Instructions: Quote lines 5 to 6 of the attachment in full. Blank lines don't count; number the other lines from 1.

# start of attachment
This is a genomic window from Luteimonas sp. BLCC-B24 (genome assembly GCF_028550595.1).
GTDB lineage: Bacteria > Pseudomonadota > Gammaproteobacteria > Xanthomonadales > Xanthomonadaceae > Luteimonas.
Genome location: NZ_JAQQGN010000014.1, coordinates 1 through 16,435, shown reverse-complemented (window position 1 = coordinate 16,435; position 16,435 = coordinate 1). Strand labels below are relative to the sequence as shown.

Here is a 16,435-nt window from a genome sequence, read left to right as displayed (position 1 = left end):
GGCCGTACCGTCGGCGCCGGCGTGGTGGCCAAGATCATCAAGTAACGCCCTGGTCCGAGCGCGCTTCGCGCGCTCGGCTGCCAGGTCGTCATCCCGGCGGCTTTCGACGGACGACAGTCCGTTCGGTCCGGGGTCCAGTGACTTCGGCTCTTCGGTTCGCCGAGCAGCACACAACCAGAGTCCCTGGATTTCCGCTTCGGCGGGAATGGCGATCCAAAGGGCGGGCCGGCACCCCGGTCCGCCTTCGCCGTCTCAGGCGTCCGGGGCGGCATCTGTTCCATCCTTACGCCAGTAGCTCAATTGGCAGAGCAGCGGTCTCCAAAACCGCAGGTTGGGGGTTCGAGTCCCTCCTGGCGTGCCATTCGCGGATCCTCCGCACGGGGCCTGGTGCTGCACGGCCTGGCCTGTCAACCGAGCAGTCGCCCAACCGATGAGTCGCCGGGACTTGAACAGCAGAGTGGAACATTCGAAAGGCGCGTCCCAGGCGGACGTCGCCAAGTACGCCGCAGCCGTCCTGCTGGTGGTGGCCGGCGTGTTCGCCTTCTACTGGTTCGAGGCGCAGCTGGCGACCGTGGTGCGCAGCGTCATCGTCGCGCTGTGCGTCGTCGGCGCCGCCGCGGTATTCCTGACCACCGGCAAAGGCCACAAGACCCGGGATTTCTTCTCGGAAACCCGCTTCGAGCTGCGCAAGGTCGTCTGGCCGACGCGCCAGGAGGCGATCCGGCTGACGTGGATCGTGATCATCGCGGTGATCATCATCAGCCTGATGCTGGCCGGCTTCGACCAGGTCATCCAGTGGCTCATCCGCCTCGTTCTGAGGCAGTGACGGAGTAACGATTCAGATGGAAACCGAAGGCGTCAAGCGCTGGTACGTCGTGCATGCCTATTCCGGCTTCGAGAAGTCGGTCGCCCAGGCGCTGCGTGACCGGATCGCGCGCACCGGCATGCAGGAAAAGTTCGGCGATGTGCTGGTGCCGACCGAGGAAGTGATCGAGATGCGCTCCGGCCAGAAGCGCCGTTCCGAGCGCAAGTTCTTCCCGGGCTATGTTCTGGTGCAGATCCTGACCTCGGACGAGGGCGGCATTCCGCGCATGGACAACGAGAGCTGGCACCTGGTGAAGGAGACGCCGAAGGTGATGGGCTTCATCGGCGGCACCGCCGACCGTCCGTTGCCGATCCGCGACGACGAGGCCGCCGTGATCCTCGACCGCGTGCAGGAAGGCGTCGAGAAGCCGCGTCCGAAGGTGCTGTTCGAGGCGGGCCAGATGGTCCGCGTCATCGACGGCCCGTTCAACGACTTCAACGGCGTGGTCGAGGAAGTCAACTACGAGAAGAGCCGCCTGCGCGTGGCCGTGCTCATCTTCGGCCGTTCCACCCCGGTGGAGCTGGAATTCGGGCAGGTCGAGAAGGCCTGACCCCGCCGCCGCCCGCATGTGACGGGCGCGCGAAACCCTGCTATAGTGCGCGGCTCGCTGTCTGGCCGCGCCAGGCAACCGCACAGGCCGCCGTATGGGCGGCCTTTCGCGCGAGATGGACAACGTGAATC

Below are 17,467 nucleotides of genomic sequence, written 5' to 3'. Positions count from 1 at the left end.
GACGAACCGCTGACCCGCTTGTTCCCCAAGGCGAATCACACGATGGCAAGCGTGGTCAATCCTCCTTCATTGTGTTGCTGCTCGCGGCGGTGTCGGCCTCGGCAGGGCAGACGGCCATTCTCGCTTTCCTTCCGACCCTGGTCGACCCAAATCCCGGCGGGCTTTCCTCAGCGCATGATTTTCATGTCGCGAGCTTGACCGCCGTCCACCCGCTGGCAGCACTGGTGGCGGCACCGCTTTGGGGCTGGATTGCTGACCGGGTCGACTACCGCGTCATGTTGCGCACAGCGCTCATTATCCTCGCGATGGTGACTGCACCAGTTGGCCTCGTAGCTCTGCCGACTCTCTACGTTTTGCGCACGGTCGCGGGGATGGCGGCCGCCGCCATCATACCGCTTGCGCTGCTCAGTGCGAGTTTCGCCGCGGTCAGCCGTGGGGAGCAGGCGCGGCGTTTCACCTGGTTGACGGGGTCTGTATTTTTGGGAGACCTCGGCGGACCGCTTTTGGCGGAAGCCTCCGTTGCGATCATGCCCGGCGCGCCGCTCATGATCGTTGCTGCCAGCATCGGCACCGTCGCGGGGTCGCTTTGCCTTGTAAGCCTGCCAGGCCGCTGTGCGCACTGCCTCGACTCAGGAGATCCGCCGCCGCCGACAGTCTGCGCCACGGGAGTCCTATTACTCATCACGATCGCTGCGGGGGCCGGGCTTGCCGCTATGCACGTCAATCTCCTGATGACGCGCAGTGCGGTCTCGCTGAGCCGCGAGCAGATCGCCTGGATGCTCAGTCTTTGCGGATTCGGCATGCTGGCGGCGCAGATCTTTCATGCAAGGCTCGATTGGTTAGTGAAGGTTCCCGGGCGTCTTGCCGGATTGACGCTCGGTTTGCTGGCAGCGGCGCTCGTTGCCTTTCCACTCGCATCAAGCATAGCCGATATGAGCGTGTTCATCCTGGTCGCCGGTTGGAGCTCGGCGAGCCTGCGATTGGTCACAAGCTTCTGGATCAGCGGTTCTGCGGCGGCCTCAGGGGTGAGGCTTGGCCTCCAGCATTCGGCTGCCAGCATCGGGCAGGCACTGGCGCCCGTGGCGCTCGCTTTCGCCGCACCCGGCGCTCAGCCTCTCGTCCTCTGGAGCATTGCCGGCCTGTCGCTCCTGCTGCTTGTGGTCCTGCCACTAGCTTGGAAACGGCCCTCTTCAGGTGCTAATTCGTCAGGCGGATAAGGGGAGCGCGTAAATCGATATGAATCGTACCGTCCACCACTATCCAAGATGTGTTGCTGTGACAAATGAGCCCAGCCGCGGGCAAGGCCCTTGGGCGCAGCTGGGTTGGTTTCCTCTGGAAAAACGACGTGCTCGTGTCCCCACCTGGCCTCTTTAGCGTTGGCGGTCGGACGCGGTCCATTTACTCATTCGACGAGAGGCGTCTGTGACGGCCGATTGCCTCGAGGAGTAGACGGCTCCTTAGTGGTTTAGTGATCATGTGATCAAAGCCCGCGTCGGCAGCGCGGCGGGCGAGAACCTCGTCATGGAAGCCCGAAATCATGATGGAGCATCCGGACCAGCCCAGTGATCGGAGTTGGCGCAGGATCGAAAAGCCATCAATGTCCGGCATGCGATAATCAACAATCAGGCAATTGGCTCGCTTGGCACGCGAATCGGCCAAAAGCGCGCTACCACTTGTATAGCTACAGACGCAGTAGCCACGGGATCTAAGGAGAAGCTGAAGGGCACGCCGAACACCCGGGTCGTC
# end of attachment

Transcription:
GGCCGTACCGTCGGCGCCGGCGTGGTGGCCAAGATCATCAAGTAACGCCCTGGTCCGAGCGCGCTTCGCGCGCTCGGCTGCCAGGTCGTCATCCCGGCGGCTTTCGACGGACGACAGTCCGTTCGGTCCGGGGTCCAGTGACTTCGGCTCTTCGGTTCGCCGAGCAGCACACAACCAGAGTCCCTGGATTTCCGCTTCGGCGGGAATGGCGATCCAAAGGGCGGGCCGGCACCCCGGTCCGCCTTCGCCGTCTCAGGCGTCCGGGGCGGCATCTGTTCCATCCTTACGCCAGTAGCTCAATTGGCAGAGCAGCGGTCTCCAAAACCGCAGGTTGGGGGTTCGAGTCCCTCCTGGCGTGCCATTCGCGGATCCTCCGCACGGGGCCTGGTGCTGCACGGCCTGGCCTGTCAACCGAGCAGTCGCCCAACCGATGAGTCGCCGGGACTTGAACAGCAGAGTGGAACATTCGAAAGGCGCGTCCCAGGCGGACGTCGCCAAGTACGCCGCAGCCGTCCTGCTGGTGGTGGCCGGCGTGTTCGCCTTCTACTGGTTCGAGGCGCAGCTGGCGACCGTGGTGCGCAGCGTCATCGTCGCGCTGTGCGTCGTCGGCGCCGCCGCGGTATTCCTGACCACCGGCAAAGGCCACAAGACCCGGGATTTCTTCTCGGAAACCCGCTTCGAGCTGCGCAAGGTCGTCTGGCCGACGCGCCAGGAGGCGATCCGGCTGACGTGGATCGTGATCATCGCGGTGATCATCATCAGCCTGATGCTGGCCGGCTTCGACCAGGTCATCCAGTGGCTCATCCGCCTCGTTCTGAGGCAGTGACGGAGTAACGATTCAGATGGAAACCGAAGGCGTCAAGCGCTGGTACGTCGTGCATGCCTATTCCGGCTTCGAGAAGTCGGTCGCCCAGGCGCTGCGTGACCGGATCGCGCGCACCGGCATGCAGGAAAAGTTCGGCGATGTGCTGGTGCCGACCGAGGAAGTGATCGAGATGCGCTCCGGCCAGAAGCGCCGTTCCGAGCGCAAGTTCTTCCCGGGCTATGTTCTGGTGCAGATCCTGACCTCGGACGAGGGCGGCATTCCGCGCATGGACAACGAGAGCTGGCACCTGGTGAAGGAGACGCCGAAGGTGATGGGCTTCATCGGCGGCACCGCCGACCGTCCGTTGCCGATCCGCGACGACGAGGCCGCCGTGATCCTCGACCGCGTGCAGGAAGGCGTCGAGAAGCCGCGTCCGAAGGTGCTGTTCGAGGCGGGCCAGATGGTCCGCGTCATCGACGGCCCGTTCAACGACTTCAACGGCGTGGTCGAGGAAGTCAACTACGAGAAGAGCCGCCTGCGCGTGGCCGTGCTCATCTTCGGCCGTTCCACCCCGGTGGAGCTGGAATTCGGGCAGGTCGAGAAGGCCTGACCCCGCCGCCGCCCGCATGTGACGGGCGCGCGAAACCCTGCTATAGTGCGCGGCTCGCTGTCTGGCCGCGCCAGGCAACCGCACAGGCCGCCGTATGGGCGGCCTTTCGCGCGAGATGGACAACGTGAATC

Below are 17,467 nucleotides of genomic sequence, written 5' to 3'. Positions count from 1 at the left end.